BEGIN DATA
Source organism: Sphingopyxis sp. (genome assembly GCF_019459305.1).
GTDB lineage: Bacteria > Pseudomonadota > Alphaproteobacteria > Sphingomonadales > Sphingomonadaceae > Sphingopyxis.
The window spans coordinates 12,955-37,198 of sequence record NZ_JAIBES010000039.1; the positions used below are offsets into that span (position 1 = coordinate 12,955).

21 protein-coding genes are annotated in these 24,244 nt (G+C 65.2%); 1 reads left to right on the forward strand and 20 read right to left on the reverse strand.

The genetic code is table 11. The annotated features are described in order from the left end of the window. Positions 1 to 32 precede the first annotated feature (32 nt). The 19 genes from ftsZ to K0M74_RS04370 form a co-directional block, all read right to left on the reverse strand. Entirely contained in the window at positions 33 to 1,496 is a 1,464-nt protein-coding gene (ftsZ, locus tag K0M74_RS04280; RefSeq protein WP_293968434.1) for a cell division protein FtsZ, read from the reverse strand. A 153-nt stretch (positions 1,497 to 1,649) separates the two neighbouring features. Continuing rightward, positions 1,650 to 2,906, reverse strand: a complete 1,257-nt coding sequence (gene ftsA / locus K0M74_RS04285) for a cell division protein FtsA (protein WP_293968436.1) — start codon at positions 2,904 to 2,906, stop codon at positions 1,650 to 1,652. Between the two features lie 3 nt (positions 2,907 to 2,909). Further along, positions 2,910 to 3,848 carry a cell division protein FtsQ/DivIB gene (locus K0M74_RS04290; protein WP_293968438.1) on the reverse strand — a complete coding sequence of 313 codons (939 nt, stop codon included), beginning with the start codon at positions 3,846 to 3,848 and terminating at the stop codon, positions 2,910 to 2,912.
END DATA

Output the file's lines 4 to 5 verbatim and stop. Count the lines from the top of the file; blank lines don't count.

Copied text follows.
21 protein-coding genes are annotated in these 24,244 nt (G+C 65.2%); 1 reads left to right on the forward strand and 20 read right to left on the reverse strand.

The genetic code is table 11. The annotated features are described in order from the left end of the window. Positions 1 to 32 precede the first annotated feature (32 nt). The 19 genes from ftsZ to K0M74_RS04370 form a co-directional block, all read right to left on the reverse strand. Entirely contained in the window at positions 33 to 1,496 is a 1,464-nt protein-coding gene (ftsZ, locus tag K0M74_RS04280; RefSeq protein WP_293968434.1) for a cell division protein FtsZ, read from the reverse strand. A 153-nt stretch (positions 1,497 to 1,649) separates the two neighbouring features. Continuing rightward, positions 1,650 to 2,906, reverse strand: a complete 1,257-nt coding sequence (gene ftsA / locus K0M74_RS04285) for a cell division protein FtsA (protein WP_293968436.1) — start codon at positions 2,904 to 2,906, stop codon at positions 1,650 to 1,652. Between the two features lie 3 nt (positions 2,907 to 2,909). Further along, positions 2,910 to 3,848 carry a cell division protein FtsQ/DivIB gene (locus K0M74_RS04290; protein WP_293968438.1) on the reverse strand — a complete coding sequence of 313 codons (939 nt, stop codon included), beginning with the start codon at positions 3,846 to 3,848 and terminating at the stop codon, positions 2,910 to 2,912.